It’s the beginning of August … so you know what that means; it’s time for another Cameo update! “Since the outbreak of COVID-19, emerging data and reports from those on the front lines, have shown that all types of violence against women and girls, particularly domestic violence, has intensified” – United Nations. To stand up against gender-based violence, this month’s Cameo recipient is the Central Okanagan Elizabeth Fry Society. A feminist organization that is a leader and specialist in the Central Okanagan for addressing trauma-informed services for sexual assault and intimate partner violence.
This month with YOUR help, we were able to raise… drumroll, please … $3,294 to donate to the Elizabeth Fry Society. Today, their team is taking over the blog to share some statistics on gender-based violence and how this month’s donation will help them continue to support those impacted by domestic violence.
Did you know that 1 in 3 women will experience physical domestic and/or sexual violence in their lifetime? The grim reality of this statistic is that somebody that you know or yourself has experienced an act of abuse. Over the past 17 months of the pandemic, data has shown that gender-based violence, particularly domestic violence, has increased. This is one of the most pervasive systemic issues … and unlike Covid-19, violence against women and children cannot be stopped with a vaccine.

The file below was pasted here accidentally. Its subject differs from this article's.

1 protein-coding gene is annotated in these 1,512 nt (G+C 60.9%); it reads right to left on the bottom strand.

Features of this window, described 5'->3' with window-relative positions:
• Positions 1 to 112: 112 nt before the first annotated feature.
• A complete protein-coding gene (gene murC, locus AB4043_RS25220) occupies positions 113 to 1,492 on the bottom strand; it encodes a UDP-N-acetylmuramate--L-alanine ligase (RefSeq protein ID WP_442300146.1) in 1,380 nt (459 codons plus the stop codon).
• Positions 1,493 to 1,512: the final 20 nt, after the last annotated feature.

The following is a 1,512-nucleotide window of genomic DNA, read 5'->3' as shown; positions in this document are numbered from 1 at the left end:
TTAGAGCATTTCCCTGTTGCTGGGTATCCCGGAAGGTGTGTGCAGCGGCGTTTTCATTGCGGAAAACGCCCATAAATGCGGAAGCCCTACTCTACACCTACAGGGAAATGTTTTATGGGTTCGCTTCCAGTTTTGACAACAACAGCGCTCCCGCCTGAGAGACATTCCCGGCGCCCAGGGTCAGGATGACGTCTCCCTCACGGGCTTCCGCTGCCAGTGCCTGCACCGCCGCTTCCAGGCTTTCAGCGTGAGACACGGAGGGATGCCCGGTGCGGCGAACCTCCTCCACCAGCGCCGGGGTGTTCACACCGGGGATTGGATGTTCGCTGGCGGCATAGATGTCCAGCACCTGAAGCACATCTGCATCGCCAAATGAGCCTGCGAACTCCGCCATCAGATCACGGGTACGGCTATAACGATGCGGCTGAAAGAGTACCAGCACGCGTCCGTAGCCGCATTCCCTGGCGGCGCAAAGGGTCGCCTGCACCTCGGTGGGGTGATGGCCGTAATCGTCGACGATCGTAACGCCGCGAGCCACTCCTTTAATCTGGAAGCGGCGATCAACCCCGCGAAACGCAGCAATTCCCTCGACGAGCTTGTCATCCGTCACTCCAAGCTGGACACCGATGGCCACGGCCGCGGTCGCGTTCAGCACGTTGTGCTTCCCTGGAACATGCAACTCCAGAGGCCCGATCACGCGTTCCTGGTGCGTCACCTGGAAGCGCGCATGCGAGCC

Let’s highlight the reality
- Approximately every six days, a woman in Canada is killed by her intimate partner.
- 82% of those under 18 who experience sexual assault are girls.
- 200 million women have experienced female genital mutilation/cutting.
An act of violence that is committed against someone based on their gender identity, perceived gender, or gender expression is called gender-based violence (aka GBV). This type of violence can vary in degree of severity and type including sexual, psychological, physical, or emotional. In comparison to men, women often experience higher rates of intimate partner violence, injury, sexual violence and harassment. Something to keep in mind about this issue is the intersectionality of GBV, meaning other factors of an individual’s identity including their age, sexual orientation, ethnicity, socioeconomic status, and physical and cognitive ability can play a big role in a person’s risk of experiencing violence and their lack of access to support.
Gender Based Voilence and Intersectionality
- Indigenous women and girls experience violence at 3X higher than non-Indigenous women and girls.
- BIPOC individuals are more likely to experience workplace harassment.
- People with disabilities, especially women with mental disabilities, are 2X as likely to be sexually assaulted than people without disabilities.
- Transgender Canadians were more likely to have experienced violence since age 15 versus cisgender Canadians.
Alright, so now what?